Hunger strike over labour dispute
Hunger strike over labour dispute

A 58-year-old grandfather is among those on hunger strike outside the Green Isle Foods plant in Naas, County Kildare, in a fight for workplace rights on behalf of himself and his fellow workers.

Jim Wyse began his hunger strike on Wednesday, February 17th because the company has refused to reinstate three fellow workers or engage with trade union officials on how to resolve the dispute.

Jim and his fellow members of the TEEU union have maintained a protest outside the gate for six month, through the worst winter in forty years, in defence of basic workplace rights.

The company has rejected initiatives by the Labour Relations Commission, National Implementation Body and the Labour Court aimed at resolving the dispute. It has also refused to accept Labour Court recommendations that it either reinstate the sacked men or pay them compensation.

A rally was organised on in Naas on Saturday followed by a march to the Green Isle plant.

Jim says he will not end the hunger strike until the company engages in negotiations to end the strike on a fair and equitable basis.

He is a 58 year old grandfather taking this stand on behalf of his fellow workers, most of whom are young men with families of their own. They have vowed to join him on the hunger strike, one each week, for as long as the company maintains its stony indifference to their plight.

The Sinn Fein spokesperson on Workers Rights, Martin Ferris TD, has called on Green Isle Foods in Naas to honour the Labour Court ruling in relation to workers who were made redundant there.

“Green Isle needs to abide by the Labour Court order that it pay improved redundancy or reinstate those workers whose sacking was the subject of the case. It must also undertake not to sack those workers who are currently on strike and who last week began a hunger strike.”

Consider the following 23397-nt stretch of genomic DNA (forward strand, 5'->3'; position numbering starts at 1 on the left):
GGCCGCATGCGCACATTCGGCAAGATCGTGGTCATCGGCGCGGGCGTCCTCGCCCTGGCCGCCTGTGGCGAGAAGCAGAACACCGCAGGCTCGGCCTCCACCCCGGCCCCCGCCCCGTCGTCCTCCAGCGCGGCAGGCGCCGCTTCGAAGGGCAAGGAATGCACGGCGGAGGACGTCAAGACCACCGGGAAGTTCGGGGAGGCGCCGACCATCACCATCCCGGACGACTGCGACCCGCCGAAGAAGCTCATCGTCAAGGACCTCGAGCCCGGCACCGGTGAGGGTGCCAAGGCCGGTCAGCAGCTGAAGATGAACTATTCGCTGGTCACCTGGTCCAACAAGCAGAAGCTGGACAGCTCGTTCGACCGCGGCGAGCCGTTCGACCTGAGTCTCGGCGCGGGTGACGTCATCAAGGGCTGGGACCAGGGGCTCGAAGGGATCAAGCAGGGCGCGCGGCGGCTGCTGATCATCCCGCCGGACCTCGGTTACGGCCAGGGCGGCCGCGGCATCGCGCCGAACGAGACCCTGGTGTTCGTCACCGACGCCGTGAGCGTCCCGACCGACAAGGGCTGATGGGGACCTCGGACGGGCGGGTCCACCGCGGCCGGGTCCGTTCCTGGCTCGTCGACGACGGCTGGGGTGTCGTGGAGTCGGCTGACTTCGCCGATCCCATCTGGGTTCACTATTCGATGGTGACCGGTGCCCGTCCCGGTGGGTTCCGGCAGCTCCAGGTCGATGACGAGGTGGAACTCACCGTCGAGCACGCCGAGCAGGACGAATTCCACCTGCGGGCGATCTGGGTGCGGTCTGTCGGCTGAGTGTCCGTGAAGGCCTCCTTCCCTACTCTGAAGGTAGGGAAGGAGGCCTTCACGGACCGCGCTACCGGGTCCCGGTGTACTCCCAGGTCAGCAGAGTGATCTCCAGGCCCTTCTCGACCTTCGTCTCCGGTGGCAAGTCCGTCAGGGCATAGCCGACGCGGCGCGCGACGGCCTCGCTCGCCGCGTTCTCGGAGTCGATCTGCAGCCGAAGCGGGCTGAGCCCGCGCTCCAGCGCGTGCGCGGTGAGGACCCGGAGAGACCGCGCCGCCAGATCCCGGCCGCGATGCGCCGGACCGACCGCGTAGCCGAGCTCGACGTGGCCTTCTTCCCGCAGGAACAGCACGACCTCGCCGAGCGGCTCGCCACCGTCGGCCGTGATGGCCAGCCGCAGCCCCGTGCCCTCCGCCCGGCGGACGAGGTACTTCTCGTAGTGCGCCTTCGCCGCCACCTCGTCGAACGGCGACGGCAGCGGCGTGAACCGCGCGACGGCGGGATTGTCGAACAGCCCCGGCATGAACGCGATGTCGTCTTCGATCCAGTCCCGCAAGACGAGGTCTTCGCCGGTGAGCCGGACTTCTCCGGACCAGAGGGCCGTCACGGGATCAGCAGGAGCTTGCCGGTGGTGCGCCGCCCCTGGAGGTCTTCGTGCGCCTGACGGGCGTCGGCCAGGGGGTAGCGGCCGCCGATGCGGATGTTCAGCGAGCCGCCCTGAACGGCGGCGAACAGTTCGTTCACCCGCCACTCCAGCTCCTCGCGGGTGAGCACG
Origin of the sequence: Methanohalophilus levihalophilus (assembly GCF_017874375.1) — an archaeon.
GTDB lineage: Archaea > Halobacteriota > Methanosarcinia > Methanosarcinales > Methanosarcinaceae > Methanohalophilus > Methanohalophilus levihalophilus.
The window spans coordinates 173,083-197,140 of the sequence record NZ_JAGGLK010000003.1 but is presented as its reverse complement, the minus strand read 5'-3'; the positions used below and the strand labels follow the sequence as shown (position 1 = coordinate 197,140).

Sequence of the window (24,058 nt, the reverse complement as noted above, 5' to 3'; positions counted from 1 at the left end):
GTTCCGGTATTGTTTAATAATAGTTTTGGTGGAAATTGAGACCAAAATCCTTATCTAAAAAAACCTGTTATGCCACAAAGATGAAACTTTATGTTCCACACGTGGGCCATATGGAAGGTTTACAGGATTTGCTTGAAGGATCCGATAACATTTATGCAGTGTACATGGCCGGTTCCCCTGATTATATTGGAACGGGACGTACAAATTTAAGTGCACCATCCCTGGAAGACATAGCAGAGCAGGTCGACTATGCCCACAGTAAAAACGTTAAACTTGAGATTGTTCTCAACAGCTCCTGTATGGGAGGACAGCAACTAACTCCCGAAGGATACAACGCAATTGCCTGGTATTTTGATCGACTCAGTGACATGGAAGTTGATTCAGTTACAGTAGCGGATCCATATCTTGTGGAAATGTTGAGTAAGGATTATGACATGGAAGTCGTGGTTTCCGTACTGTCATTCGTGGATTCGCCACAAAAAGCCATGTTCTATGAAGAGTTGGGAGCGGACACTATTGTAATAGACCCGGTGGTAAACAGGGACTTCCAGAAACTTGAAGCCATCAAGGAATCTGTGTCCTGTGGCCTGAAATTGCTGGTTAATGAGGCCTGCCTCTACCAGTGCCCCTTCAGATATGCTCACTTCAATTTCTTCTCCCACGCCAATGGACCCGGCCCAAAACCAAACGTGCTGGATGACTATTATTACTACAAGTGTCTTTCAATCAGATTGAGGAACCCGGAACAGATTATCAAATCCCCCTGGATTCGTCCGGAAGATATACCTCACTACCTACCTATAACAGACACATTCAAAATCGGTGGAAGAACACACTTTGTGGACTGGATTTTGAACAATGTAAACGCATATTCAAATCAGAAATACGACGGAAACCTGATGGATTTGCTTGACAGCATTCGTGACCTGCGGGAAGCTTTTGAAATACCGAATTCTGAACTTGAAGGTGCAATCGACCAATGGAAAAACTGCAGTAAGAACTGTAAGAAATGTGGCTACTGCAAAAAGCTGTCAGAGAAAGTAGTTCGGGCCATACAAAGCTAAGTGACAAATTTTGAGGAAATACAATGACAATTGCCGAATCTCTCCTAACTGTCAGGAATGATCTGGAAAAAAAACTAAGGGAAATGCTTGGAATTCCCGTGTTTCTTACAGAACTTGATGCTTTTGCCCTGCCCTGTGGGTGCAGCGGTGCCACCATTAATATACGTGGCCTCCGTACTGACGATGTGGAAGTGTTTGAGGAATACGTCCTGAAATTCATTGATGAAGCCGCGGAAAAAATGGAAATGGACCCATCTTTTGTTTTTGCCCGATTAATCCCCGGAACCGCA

Republican Sinn Fein condemned what it said was the use of “scab labour” to break the will of the workers and their union.

“The Green Isle workers have been forced to take the grave decision to embark on a hunger strike and it is the duty of all workers to rally to their support.

“Green Isle products should be boycotted and the general workforce at the plant must now come out in support of their fellow workers and bring this dispute to a head.

“No right won by working people has been gifted from above but has only come as a result of organised struggle. A class war is being waged on the working people of Ireland and it is time to fight back,” said RSF president Des Dalton.

Green Isle Foods is owned by British food manufacturer Northern Foods headquartered in Leeds in the north of England. It has received 43 million euro in grants from the Dublin Government. It is the leading supplier of pizzas, frozen fish and frozen vegetables to Dunnes Stores, Superquinn, Tesco, Musgrave’s, Supervalu, Centra and Spar in the 26 Counties. Amongst its best known brands are Goodfellas and San Marco pizzas, Donegal Catch and, of course, Green Isle vegetables.

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